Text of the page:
"One thing has happened to-day," said Mr. Lindsay, "that I shall never forget,—an action so generous and self-forgetful that it makes one think better of mankind. I remember hearing a preacher say that no family knew all their capabilities of love until death had taken one of their number,—not their love for the dead, but their deeper affection for each other after the loss. I suppose every calamity brings its compensations in developing noble traits of character; and it is almost an offset to failure itself to have such an overflowing feeling as this,—to know that there are so many sympathizing hearts. But what I was going to speak of was the conduct of my clerk, Monroe. He is a fine fellow,—rather more given to pictures and books and music than is good for a business man; but with a clear head, a man's energy, and a woman's heart. He has a widowed mother, whom he supports. I never knew he had any property till to-day. It seems his father left ten thousand dollars. He knew that my situation was desperate, and yet he offered me his all. It would only have put off the day of failure; but I was selfish enough to be willing to take it. He had deposited the securities for the amount with Sandford, who first borrowed money in the street by pledging them, and then failed to-day. Monroe has lost his all; but his intention was as noble as if he had saved me. I shall never forget it; and as long as I have a dollar he shall share it."

"What a noble fellow!" said Mrs. Lindsay. "How pleasant to think that in this terrible scramble for life there are some who have not lost their humanity, nor trampled down their finer feelings!"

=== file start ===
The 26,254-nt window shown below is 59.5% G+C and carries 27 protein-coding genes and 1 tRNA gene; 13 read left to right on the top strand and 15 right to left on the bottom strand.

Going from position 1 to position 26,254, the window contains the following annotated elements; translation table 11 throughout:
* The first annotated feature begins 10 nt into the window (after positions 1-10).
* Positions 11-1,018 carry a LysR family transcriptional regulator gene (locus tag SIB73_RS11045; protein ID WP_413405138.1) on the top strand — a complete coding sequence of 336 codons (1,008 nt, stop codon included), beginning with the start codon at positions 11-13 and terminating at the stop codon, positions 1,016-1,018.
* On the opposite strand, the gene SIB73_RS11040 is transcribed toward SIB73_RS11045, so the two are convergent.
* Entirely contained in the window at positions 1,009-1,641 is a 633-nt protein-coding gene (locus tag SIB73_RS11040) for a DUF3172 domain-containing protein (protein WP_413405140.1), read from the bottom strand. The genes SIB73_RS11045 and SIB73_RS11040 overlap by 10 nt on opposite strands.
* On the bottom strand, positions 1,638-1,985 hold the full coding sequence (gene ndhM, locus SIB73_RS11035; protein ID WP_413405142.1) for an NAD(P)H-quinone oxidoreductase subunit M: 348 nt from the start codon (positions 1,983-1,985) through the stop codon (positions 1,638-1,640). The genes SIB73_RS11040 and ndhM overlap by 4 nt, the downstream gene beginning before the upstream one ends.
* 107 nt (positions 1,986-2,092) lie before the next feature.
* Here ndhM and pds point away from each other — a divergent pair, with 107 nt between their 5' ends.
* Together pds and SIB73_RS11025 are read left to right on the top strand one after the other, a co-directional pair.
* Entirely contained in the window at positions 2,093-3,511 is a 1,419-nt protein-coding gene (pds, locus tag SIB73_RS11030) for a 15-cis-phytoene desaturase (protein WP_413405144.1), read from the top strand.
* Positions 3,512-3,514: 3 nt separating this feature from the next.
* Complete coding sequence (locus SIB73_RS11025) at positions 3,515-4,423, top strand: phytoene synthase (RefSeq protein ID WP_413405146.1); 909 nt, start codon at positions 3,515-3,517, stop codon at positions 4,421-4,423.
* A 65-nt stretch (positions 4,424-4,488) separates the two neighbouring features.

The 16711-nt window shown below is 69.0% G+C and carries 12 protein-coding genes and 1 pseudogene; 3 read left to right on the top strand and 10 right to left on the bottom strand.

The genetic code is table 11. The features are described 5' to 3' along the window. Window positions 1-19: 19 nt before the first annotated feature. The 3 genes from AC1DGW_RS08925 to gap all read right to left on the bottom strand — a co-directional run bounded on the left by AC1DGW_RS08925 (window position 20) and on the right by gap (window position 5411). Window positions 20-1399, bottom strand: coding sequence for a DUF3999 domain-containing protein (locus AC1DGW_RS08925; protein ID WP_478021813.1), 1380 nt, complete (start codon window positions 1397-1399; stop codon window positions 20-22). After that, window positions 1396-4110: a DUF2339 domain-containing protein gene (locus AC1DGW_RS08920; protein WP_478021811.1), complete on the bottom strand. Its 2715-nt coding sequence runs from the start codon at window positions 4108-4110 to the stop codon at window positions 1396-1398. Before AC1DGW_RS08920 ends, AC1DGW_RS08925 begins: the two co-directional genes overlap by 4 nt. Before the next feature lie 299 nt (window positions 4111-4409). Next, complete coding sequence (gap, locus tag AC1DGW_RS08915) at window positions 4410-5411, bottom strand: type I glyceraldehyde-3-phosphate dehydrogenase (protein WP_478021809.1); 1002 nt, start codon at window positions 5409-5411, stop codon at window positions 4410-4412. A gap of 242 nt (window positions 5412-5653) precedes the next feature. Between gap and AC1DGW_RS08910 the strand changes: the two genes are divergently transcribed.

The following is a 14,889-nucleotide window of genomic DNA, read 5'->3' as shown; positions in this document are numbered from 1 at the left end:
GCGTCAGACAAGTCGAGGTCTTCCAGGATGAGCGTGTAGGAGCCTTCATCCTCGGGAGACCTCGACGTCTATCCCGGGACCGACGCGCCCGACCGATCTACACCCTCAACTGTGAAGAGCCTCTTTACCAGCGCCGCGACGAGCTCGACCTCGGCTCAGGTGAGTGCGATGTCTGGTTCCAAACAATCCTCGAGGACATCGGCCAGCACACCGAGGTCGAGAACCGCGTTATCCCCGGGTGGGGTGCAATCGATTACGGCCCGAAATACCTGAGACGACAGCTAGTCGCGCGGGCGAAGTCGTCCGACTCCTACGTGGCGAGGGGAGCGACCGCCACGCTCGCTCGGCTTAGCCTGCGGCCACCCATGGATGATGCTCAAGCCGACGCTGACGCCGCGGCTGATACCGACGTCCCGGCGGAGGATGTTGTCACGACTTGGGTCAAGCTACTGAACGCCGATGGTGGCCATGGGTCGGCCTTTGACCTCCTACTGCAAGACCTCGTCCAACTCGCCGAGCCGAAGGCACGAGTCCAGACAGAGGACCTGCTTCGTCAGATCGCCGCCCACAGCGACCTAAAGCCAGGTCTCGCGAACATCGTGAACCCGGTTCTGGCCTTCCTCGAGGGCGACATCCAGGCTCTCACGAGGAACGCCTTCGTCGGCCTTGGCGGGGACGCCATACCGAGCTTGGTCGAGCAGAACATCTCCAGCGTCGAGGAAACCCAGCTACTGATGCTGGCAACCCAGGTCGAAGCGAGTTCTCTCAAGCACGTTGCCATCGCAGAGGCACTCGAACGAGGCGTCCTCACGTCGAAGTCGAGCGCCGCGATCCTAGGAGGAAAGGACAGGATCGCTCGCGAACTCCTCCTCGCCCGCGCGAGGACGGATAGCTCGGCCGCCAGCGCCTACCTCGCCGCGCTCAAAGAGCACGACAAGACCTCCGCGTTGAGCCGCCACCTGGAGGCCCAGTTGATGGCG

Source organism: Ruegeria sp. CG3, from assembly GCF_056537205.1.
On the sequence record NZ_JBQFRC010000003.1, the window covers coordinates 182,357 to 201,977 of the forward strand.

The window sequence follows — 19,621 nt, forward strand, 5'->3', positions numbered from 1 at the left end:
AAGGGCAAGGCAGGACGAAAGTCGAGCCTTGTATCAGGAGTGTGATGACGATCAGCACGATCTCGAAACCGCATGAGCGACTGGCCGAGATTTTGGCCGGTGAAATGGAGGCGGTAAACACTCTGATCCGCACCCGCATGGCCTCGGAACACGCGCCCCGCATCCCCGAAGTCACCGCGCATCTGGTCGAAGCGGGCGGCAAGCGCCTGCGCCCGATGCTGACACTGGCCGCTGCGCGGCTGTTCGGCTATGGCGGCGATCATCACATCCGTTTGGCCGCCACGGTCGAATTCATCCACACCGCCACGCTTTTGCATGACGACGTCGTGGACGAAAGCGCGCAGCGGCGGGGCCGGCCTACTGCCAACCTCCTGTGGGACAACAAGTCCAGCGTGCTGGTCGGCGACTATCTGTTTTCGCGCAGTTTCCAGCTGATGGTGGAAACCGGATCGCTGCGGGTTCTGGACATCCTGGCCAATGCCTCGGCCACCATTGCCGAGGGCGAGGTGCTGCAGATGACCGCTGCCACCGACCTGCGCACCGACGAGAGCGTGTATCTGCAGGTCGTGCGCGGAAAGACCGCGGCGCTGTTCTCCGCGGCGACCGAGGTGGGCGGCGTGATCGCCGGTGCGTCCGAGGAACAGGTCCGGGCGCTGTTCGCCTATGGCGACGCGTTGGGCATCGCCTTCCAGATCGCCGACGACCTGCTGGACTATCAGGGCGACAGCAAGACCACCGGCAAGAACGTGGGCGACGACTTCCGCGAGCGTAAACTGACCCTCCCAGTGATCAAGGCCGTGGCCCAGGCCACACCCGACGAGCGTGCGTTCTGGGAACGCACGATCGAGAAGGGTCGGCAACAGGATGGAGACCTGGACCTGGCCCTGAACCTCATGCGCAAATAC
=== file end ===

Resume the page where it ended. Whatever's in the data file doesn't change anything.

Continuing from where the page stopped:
"I couldn't but contrast this kindness on the part of a clerk, for whom I have never done anything beyond paying him his well-earned salary, with the conduct of Mr. Bullion. I gave him my indorsement repeatedly, and assisted him in procuring loans, when he was not so rich as he is now. I know he has resources, ready money,—money that he does not need for any outstanding debts, but which he must keep for speculation. But he refused to do anything. 'Couldn't,' he said, 'really; times were hard; everybody wanted to borrow; couldn't lend to everybody; hadn't the funds; much as he could do to stand up himself.' There was no sincerity in his look. I saw his soul skulking away behind his subterfuges like a spider in the depths of his flimsy web. He seems to thrive, however, in the midst of general ruin. I've no doubt he lives like a vulture, on the dead and dying."

"Is Mr. Bullion that short man, father, with the cold eyes and gruff voice, and the queer eyebrow which he seems to poke at people?"

"Yes, my daughter, that is the man."

"Well, I'm sure, he is coarse, disagreeable, hard-hearted. I'm glad you are not under obligations to him."